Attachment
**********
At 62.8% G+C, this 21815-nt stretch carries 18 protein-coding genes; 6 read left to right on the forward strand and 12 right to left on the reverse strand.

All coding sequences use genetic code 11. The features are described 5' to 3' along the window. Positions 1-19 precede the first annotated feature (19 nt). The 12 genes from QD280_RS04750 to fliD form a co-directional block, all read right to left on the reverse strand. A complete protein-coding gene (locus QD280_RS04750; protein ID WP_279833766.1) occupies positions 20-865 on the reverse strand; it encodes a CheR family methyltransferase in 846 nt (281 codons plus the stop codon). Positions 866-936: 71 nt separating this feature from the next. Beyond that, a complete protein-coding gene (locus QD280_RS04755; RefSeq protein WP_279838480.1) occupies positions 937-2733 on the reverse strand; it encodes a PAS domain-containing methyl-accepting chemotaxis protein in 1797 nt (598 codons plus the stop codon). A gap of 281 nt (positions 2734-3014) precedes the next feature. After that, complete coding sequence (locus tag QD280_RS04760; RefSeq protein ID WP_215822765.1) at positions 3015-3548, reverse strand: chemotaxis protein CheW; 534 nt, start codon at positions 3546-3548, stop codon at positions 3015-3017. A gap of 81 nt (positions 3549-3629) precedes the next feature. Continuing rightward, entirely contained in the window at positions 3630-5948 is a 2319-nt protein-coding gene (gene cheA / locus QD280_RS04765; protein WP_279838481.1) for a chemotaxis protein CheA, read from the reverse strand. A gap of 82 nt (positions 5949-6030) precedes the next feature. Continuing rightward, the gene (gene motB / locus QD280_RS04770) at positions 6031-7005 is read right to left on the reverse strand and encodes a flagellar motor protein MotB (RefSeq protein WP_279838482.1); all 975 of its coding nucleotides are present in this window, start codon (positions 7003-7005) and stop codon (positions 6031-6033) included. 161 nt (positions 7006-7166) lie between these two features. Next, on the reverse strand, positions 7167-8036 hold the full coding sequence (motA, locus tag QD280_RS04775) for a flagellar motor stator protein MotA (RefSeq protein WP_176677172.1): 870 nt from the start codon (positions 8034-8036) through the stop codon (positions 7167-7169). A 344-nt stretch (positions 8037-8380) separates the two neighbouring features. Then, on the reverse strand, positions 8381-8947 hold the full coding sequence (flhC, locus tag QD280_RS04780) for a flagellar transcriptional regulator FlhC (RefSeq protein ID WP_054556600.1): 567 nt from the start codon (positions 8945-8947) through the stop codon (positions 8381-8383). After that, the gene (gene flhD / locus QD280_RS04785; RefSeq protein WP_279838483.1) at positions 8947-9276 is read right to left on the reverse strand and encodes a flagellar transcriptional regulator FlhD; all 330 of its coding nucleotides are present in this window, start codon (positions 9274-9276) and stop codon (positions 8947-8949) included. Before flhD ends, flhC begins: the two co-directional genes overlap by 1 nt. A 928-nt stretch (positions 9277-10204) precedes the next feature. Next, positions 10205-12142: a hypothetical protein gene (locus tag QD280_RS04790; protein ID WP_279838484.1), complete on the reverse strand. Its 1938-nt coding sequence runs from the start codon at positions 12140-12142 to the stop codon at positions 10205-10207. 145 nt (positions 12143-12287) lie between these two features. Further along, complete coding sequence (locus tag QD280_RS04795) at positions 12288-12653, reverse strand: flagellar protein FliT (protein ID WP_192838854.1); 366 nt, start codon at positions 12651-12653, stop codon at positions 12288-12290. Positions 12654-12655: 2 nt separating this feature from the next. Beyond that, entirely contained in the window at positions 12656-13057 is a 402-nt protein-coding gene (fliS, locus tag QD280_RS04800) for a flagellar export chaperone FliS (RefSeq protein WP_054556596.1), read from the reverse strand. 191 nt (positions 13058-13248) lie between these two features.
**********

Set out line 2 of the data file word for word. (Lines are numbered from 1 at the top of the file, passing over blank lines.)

All coding sequences use genetic code 11. The features are described 5' to 3' along the window. Positions 1-19 precede the first annotated feature (19 nt). The 12 genes from QD280_RS04750 to fliD form a co-directional block, all read right to left on the reverse strand. A complete protein-coding gene (locus QD280_RS04750; protein ID WP_279833766.1) occupies positions 20-865 on the reverse strand; it encodes a CheR family methyltransferase in 846 nt (281 codons plus the stop codon). Positions 866-936: 71 nt separating this feature from the next. Beyond that, a complete protein-coding gene (locus QD280_RS04755; RefSeq protein WP_279838480.1) occupies positions 937-2733 on the reverse strand; it encodes a PAS domain-containing methyl-accepting chemotaxis protein in 1797 nt (598 codons plus the stop codon). A gap of 281 nt (positions 2734-3014) precedes the next feature. After that, complete coding sequence (locus tag QD280_RS04760; RefSeq protein ID WP_215822765.1) at positions 3015-3548, reverse strand: chemotaxis protein CheW; 534 nt, start codon at positions 3546-3548, stop codon at positions 3015-3017. A gap of 81 nt (positions 3549-3629) precedes the next feature. Continuing rightward, entirely contained in the window at positions 3630-5948 is a 2319-nt protein-coding gene (gene cheA / locus QD280_RS04765; protein WP_279838481.1) for a chemotaxis protein CheA, read from the reverse strand. A gap of 82 nt (positions 5949-6030) precedes the next feature. Continuing rightward, the gene (gene motB / locus QD280_RS04770) at positions 6031-7005 is read right to left on the reverse strand and encodes a flagellar motor protein MotB (RefSeq protein WP_279838482.1); all 975 of its coding nucleotides are present in this window, start codon (positions 7003-7005) and stop codon (positions 6031-6033) included. 161 nt (positions 7006-7166) lie between these two features. Next, on the reverse strand, positions 7167-8036 hold the full coding sequence (motA, locus tag QD280_RS04775) for a flagellar motor stator protein MotA (RefSeq protein WP_176677172.1): 870 nt from the start codon (positions 8034-8036) through the stop codon (positions 7167-7169). A 344-nt stretch (positions 8037-8380) separates the two neighbouring features. Then, on the reverse strand, positions 8381-8947 hold the full coding sequence (flhC, locus tag QD280_RS04780) for a flagellar transcriptional regulator FlhC (RefSeq protein ID WP_054556600.1): 567 nt from the start codon (positions 8945-8947) through the stop codon (positions 8381-8383). After that, the gene (gene flhD / locus QD280_RS04785; RefSeq protein WP_279838483.1) at positions 8947-9276 is read right to left on the reverse strand and encodes a flagellar transcriptional regulator FlhD; all 330 of its coding nucleotides are present in this window, start codon (positions 9274-9276) and stop codon (positions 8947-8949) included. Before flhD ends, flhC begins: the two co-directional genes overlap by 1 nt. A 928-nt stretch (positions 9277-10204) precedes the next feature. Next, positions 10205-12142: a hypothetical protein gene (locus tag QD280_RS04790; protein ID WP_279838484.1), complete on the reverse strand. Its 1938-nt coding sequence runs from the start codon at positions 12140-12142 to the stop codon at positions 10205-10207. 145 nt (positions 12143-12287) lie between these two features. Further along, complete coding sequence (locus tag QD280_RS04795) at positions 12288-12653, reverse strand: flagellar protein FliT (protein ID WP_192838854.1); 366 nt, start codon at positions 12651-12653, stop codon at positions 12288-12290. Positions 12654-12655: 2 nt separating this feature from the next. Beyond that, entirely contained in the window at positions 12656-13057 is a 402-nt protein-coding gene (fliS, locus tag QD280_RS04800) for a flagellar export chaperone FliS (RefSeq protein WP_054556596.1), read from the reverse strand. 191 nt (positions 13058-13248) lie between these two features.